Qantara.de, a Germany-based publication promoting Western-Islamic dialogue, yesterday published an interview by Daniel Bax and Tsafrir Cohen (translated by Katy Derbyshire) with Rachid Ghannouchi, the leader of Tunisia’s mainstream Islamist party, Ennahda. That party, which initially led the country’s transition government after the December 2010 revolution, recently lost the first regular legislative and parliamentary elections, and it is now the largest opposition party in the Assembly.
Below are some excerpts from the interview that I found particularly interesting.
On the new constitution (background) and on Islamic democrats:
…we’re very proud of this constitution. We not only supported it; we also helped develop it. I don’t regard it as a secular constitution, but as one that unites Islam, democracy and modernity. We don’t see any conflict between moderate secularism and moderate Islam. There are Christian democratic parties in many European countries, such as Germany; elsewhere, there are democratic parties with Buddhist or Hindu backgrounds. Why should there not be Islamic democratic parties?
On the right to non-belief and secularism in an Islamic society:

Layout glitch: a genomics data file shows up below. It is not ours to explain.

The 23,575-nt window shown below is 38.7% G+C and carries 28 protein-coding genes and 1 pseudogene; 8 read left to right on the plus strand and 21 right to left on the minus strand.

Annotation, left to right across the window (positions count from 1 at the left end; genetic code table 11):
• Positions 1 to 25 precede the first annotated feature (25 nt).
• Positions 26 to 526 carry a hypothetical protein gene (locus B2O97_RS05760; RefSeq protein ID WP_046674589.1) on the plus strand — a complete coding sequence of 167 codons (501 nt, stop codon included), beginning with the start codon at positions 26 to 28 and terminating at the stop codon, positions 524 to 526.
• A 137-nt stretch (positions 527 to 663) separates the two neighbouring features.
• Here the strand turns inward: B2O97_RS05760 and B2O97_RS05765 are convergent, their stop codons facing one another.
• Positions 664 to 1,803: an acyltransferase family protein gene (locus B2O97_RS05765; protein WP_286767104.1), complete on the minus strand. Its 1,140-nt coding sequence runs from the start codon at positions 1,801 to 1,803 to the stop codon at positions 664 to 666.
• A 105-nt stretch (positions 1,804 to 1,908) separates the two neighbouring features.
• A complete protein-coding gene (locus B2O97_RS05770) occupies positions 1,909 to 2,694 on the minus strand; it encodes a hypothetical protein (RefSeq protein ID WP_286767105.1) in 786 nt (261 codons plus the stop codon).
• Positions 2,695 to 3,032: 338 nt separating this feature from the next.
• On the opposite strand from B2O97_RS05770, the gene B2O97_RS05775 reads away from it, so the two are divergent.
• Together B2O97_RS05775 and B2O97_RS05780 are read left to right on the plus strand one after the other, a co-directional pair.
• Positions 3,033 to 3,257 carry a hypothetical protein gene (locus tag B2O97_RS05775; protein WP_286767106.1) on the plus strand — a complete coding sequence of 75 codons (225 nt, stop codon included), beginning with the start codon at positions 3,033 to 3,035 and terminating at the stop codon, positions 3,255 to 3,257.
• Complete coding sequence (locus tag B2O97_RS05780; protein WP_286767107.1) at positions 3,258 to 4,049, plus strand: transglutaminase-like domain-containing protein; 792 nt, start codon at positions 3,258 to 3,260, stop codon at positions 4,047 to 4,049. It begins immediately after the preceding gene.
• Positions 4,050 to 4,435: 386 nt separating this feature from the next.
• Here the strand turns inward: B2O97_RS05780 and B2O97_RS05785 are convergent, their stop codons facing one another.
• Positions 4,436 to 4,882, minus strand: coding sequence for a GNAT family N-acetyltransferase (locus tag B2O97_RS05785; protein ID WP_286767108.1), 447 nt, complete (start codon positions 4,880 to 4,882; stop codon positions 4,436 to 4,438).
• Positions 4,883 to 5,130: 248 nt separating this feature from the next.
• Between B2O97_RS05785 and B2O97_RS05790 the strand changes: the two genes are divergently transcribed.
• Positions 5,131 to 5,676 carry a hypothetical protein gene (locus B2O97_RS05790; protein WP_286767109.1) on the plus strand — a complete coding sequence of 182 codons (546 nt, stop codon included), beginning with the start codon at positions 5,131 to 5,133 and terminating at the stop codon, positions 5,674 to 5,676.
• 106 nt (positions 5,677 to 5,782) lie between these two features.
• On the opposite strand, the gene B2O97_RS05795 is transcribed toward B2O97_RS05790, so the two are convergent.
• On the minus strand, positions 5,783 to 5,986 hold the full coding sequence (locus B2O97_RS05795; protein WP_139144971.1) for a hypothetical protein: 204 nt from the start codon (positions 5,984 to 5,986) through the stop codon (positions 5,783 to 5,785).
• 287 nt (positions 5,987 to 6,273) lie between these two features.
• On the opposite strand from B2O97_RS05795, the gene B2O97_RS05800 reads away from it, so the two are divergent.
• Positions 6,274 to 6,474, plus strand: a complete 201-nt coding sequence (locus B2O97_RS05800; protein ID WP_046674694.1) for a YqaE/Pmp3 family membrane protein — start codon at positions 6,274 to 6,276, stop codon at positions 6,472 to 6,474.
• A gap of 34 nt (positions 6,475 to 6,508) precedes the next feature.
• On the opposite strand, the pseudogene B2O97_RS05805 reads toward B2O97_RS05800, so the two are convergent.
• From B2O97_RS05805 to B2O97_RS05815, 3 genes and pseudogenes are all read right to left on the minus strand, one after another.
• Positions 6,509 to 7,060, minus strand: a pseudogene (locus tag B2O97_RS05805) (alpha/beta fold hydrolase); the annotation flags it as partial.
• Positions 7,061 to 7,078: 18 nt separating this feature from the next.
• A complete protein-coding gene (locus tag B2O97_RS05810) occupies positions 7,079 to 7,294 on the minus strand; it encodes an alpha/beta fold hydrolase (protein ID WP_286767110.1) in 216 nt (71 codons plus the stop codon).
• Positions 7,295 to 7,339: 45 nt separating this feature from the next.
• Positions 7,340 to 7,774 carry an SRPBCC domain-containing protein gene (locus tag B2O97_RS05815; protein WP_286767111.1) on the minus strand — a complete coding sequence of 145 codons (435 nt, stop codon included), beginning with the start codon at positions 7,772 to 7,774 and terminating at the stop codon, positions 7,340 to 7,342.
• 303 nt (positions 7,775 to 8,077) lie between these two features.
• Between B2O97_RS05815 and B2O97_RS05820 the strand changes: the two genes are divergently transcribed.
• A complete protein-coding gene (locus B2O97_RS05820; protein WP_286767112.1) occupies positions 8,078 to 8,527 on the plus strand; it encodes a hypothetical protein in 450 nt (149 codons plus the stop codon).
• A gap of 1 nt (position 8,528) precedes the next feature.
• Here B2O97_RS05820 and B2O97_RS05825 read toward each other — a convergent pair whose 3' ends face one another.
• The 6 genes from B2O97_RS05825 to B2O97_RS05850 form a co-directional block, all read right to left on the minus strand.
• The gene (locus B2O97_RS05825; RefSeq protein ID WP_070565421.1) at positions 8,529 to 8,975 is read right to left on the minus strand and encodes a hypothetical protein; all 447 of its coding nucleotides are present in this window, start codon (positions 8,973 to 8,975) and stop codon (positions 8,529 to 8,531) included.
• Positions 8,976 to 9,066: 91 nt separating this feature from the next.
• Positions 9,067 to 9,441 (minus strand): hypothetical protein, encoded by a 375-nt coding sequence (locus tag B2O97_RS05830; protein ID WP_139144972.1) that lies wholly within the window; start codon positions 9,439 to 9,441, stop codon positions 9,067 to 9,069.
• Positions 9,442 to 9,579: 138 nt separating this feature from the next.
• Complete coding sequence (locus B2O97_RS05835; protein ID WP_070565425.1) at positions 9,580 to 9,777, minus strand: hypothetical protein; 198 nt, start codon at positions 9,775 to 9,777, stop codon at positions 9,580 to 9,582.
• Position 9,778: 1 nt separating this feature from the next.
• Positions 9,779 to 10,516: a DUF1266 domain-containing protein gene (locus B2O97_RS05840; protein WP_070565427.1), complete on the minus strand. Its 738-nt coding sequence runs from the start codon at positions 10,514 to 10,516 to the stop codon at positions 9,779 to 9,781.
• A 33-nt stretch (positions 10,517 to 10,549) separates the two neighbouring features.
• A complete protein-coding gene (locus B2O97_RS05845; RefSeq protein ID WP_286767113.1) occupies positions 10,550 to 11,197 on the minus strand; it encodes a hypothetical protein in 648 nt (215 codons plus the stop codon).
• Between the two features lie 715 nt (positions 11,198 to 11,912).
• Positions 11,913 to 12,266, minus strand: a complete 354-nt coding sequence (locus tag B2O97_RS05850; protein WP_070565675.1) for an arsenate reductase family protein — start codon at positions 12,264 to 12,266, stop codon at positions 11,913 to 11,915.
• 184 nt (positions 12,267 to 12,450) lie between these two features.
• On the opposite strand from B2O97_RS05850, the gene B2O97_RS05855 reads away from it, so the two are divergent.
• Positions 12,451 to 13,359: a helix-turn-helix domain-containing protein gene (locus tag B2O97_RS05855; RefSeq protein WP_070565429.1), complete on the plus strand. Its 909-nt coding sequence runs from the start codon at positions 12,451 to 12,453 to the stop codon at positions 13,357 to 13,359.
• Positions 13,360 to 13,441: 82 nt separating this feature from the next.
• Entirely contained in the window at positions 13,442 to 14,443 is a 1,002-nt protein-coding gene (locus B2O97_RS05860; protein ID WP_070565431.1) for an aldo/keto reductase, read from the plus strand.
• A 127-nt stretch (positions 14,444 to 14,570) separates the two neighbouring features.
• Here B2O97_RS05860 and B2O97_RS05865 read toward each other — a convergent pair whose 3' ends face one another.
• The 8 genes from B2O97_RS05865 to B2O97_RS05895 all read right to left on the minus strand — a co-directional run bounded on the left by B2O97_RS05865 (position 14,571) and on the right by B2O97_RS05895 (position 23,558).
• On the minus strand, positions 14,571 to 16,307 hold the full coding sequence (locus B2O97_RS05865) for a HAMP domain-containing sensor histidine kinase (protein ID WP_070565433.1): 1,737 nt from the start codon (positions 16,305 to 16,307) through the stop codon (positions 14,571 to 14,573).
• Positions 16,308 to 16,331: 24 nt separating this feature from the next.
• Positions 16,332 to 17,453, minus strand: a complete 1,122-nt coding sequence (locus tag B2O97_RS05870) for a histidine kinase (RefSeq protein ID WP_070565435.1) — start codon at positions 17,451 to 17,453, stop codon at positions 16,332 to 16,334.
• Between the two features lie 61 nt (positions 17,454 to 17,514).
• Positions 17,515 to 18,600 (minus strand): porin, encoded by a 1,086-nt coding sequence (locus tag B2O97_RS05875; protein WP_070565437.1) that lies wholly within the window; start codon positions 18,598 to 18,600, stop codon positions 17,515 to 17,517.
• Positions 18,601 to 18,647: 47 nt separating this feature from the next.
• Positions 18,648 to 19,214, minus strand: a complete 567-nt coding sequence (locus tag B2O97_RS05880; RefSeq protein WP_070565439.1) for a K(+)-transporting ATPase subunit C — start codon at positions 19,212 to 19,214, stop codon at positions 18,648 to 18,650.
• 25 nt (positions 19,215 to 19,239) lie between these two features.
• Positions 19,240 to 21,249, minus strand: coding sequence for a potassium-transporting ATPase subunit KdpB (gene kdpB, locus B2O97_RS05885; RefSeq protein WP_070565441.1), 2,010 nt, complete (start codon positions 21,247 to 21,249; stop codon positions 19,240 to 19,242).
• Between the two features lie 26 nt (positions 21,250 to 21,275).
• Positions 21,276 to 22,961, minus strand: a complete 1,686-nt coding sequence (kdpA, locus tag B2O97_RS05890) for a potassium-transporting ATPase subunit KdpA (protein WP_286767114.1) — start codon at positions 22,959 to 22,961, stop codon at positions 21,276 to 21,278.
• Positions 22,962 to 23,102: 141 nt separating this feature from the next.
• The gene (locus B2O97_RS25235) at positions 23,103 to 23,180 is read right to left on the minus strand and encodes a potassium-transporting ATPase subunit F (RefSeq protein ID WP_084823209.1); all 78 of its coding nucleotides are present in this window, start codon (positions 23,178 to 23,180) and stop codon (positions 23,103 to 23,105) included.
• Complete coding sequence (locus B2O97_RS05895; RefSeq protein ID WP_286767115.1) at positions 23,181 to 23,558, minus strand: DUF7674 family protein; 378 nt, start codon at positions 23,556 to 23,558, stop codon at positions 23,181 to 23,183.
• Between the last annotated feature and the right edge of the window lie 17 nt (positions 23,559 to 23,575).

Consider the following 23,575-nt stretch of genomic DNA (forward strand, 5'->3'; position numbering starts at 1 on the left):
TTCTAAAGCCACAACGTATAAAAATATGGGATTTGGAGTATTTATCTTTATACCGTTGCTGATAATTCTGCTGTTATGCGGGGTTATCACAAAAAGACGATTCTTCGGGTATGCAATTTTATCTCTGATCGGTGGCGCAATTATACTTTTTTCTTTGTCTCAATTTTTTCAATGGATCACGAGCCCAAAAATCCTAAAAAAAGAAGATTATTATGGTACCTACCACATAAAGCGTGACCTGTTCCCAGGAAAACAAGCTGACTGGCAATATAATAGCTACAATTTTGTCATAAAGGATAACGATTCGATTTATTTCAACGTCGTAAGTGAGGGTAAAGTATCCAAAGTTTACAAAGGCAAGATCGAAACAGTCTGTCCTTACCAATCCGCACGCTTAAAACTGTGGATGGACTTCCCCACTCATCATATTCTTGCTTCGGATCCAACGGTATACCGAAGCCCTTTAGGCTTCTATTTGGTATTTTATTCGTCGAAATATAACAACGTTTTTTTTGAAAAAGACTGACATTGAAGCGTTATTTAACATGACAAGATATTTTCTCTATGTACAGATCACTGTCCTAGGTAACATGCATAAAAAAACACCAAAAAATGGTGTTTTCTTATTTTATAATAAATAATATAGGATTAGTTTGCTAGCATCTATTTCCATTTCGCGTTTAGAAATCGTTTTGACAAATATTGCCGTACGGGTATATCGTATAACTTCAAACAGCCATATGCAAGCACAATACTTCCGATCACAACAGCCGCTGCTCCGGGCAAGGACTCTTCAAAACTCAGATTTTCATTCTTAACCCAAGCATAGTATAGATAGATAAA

…Islam guarantees freedom of religion and conscience, and that this applies in both directions: for adopting and rejecting the faith.
On the internal diversity and divisions of Islam (background):
There have always been different schools of thought throughout the history of Islam. But for 14 centuries of Islamic history, Islamic societies have always been pluralist and accepted people who followed other religions or none at all, and guaranteed this freedom and diversity. This acceptance of diversity is not something we had to import from the West either. When we look at Western countries, acceptance of diversity only evolved there after the Renaissance. Before that, there were religious wars that lasted for decades.
On universal rights:
Q: The French Revolution is regarded as the birth of enlightenment, democracy and human rights. What’s your position on these values?
Ghannouchi: The Tunisian constitution is founded on two pillars: the principles of Islam and the principles of modern society and human rights, which are a product of the Enlightenment. The Universal Declaration of Human Rights [in 1948] was drawn up by people of many different cultural origins.
Q: There is also an “Islamic Declaration of Human Rights”, which was drawn up in 1990 by several Muslim states and which deviates from the Universal Declaration of Human Rights in a number of points, for instance on equal rights for women and men or rights for minorities. What do you think of it?
Ghannouchi: It represents an attempt to combine the principles of Islam with the Universal Declaration of Human Rights. But for me, there’s no contradiction between human rights and Islamic values. We accept that in our constitution, and that’s also part of the foundations of my thinking.
He also addressed the country’s severe terrorism recruitment problem, but he mainly attributed that to the decades of misery under repressive rule, which only began to end four years ago.